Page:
Star economists and former national leaders now happily argue that resolving the eurozone debt crisis will eventually demand the surrendering of sovereignty to create a fully-fledged United States of Europe.
However, as they press for the political integration they say is needed to prevent the currency union collapsing on an Achilles heel of Greek debt, even advocates in unguarded moments admit resistance to the surrender of national sovereignty is rising.
Either Europe moves forward to “political union,” Nobel Prize-winning economist Nouriel Roubini said in Brussels on Monday, or the result will be “eventual disintegration, break-up.”
Roubini was speaking at the launch of a manifesto by the self-appointed “Council for the Future of Europe,” a think tank set up by Nicolas Berggruen, the billionaire son of a famed German-Jewish art collector.
The Nobel laureate, who accurately predicted the four-year-old financial crisis, was flanked by former German chancellor Gerhard Schroeder, ex-Spanish prime minister Felipe Gonzalez and other luminaries.
Offering their prescription for resolving what promises to be one of the toughest and riskiest seasons in European politics since integration began amid the rubble of World War II, the group also includes ex-British premier Tony Blair and another Nobel recipient in Joseph Stiglitz.
Collectively, they said today’s masters of Europe need to swallow national pride and accept new, mutualised “eurobond” government borrowings, sovereign debt write-downs and a federal future.
A deal last month between German Chancellor Angela Merkel and French President Nicolas Sarkozy to beef-up cross-border eurozone governance has already “overcome a taboo,” insisted Schroeder.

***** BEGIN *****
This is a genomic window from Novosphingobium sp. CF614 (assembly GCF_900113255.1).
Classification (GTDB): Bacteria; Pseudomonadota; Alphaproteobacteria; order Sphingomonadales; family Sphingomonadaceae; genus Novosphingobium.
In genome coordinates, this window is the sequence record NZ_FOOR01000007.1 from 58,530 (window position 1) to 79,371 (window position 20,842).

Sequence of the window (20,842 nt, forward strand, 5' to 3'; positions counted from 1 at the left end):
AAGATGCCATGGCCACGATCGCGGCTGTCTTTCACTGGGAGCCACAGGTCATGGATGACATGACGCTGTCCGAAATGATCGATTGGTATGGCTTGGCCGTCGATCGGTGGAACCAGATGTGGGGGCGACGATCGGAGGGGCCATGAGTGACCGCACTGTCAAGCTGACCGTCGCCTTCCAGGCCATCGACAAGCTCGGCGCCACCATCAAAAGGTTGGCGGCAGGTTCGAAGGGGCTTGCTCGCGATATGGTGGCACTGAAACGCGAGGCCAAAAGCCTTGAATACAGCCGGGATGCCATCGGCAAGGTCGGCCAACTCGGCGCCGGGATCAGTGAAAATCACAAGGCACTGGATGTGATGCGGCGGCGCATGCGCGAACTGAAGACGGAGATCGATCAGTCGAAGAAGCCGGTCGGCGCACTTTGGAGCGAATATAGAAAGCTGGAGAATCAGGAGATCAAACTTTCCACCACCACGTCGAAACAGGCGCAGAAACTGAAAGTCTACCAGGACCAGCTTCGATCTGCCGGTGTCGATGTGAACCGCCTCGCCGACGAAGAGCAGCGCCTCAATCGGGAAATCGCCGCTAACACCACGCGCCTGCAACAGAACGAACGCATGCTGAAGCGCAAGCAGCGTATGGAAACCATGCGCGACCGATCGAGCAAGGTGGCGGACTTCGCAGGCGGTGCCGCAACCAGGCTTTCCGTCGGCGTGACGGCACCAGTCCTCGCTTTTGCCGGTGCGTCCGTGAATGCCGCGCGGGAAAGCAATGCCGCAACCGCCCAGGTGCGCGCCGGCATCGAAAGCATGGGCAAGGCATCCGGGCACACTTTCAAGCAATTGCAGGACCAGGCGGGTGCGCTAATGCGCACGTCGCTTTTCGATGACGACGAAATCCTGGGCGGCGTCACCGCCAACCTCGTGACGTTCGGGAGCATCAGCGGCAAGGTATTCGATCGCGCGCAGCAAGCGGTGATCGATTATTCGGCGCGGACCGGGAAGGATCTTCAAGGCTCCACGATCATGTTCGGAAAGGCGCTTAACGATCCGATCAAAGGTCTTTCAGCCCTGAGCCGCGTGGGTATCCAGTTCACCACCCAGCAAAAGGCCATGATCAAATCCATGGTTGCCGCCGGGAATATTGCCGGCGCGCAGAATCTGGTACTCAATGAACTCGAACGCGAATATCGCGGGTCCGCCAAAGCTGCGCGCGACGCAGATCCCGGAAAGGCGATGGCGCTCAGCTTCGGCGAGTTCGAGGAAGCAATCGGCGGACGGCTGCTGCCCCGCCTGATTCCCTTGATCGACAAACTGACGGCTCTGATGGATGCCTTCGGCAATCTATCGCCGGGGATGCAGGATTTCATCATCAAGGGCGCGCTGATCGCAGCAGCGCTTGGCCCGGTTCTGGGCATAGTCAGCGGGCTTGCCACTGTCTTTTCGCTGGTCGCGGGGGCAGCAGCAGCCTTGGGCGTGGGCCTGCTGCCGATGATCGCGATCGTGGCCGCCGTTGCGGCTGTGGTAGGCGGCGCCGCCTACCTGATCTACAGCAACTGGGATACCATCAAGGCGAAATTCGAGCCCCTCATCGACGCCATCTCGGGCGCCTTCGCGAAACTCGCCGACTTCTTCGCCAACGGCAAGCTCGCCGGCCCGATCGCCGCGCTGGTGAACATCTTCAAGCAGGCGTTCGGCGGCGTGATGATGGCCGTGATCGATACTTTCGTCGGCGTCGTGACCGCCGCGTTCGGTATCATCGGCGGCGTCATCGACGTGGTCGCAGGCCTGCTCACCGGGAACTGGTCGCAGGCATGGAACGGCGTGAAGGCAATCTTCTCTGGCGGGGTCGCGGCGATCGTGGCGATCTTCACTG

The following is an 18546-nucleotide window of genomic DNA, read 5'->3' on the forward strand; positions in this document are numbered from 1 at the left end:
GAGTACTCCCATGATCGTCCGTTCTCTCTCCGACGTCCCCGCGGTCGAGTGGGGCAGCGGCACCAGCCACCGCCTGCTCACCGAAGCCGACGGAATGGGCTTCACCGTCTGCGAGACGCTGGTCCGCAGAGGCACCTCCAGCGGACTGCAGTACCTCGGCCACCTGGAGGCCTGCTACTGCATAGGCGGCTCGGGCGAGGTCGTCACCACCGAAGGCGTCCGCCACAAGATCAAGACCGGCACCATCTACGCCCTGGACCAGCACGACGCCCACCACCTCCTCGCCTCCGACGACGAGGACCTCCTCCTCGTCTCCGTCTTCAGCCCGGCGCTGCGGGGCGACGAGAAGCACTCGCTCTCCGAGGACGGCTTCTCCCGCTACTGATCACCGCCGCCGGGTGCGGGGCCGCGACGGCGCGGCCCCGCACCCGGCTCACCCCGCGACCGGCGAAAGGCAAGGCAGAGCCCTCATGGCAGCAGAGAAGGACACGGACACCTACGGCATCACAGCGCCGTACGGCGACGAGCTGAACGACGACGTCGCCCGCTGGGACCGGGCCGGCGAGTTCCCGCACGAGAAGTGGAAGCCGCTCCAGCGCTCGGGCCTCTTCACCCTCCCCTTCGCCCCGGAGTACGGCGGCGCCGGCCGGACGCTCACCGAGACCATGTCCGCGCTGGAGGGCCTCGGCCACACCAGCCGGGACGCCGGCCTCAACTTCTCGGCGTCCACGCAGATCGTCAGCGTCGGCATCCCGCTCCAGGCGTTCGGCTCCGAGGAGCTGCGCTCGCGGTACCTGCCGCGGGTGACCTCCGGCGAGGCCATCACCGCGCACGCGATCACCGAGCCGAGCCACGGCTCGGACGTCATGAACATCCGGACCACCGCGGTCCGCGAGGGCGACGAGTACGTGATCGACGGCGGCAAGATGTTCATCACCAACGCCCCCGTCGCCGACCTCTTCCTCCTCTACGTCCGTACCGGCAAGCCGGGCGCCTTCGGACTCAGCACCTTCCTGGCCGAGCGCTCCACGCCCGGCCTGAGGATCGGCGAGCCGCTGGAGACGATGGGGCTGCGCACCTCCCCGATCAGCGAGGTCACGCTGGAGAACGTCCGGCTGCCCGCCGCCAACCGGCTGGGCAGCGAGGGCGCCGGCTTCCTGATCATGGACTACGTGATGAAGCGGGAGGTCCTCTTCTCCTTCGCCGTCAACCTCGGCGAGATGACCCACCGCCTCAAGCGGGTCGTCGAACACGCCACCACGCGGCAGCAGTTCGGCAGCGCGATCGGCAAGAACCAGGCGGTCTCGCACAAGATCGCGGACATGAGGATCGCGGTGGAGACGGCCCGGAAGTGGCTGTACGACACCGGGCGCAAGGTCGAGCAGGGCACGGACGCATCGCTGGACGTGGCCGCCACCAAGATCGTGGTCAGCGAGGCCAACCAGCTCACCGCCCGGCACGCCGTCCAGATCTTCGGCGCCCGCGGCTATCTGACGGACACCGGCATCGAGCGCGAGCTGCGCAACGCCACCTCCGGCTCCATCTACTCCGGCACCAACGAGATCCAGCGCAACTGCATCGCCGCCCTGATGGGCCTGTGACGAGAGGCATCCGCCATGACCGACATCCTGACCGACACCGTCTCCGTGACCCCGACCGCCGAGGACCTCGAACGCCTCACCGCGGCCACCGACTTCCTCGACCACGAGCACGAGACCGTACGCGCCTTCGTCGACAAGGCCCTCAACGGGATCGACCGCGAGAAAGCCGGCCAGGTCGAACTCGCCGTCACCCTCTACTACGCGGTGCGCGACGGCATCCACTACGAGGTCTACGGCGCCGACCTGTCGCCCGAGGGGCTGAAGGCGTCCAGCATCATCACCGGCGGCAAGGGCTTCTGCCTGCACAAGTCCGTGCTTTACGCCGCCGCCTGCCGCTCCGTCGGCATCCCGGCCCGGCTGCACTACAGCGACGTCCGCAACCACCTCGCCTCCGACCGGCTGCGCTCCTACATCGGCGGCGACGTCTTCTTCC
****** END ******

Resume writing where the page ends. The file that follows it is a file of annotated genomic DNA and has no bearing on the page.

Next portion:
Even outgoing European Central Bank chief Jean-Claude Trichet separately imagined on Monday the eurozone acquiring a “confederal government with a confederal finance minister,” one who could “impose decisions.”
Trying to avoid a repeat of the Greek mess — debts there now measure more than a year-and-a-half of the value of the country’s economic output — is the biggest game in town here, but the obstacles remain huge.
On Wednesday, Germany’s top court is to rule on the constitutional legality of the first Greek bailout in May 2010: at best for Merkel, it is expected to order much greater national parliamentary scrutiny of future fiscal transfers.
The next day, Finland should spell out its conditions for backing the second Greek bailout — agreed in July but still to be ratified, amid a row over demands by Helsinki and others for Athens to lodge cash collateral desposits with creditors.
Even at the top table, Finland managed to unpick the recommendations by Berggruen’s panel when former prime minister Matti Vanhanen broke from the group’s agreed statement and admitted: “I’m not so fond of federalism as such.”
The panel had said EU states “will need to share [transfer] certain dimensions of sovereignty to a central European entity that would have the capacity to source revenue at the federal level.”
Ultimately, they added, “it will be necessary to further lay out a vision of a federation that goes beyond a fiscal and economic mandate to include a common security, energy, climate, immigration and foreign policy.”
In other words, a United States of Europe — instead of what Gonzalez said was EU leaders “acting as firemen — not acting to prevent those fires” when the bloc was “facing global change, with no way back.”
The top demand among most observers, after August panic on markets saw stocks hammered and Italian, Spanish and French government borrowing costs shoot up, is for the creation of shared eurobonds.
But that idea has already been ruled out for the foreseeable future by Merkel and Sarkozy.
Just as worryingly for Berggruen will be a column penned in the Financial Times, in which Germany’s finance minister Wolfgang Schaeuble lays bare “my unease when some politicians and economists call on the eurozone to take a sudden leap into fiscal union and joint liability.”
He said eurobonds would remove pressure on governments to undertake needed reforms, and that the answer to the crisis, despite it being politically painful, is for states to live within their means.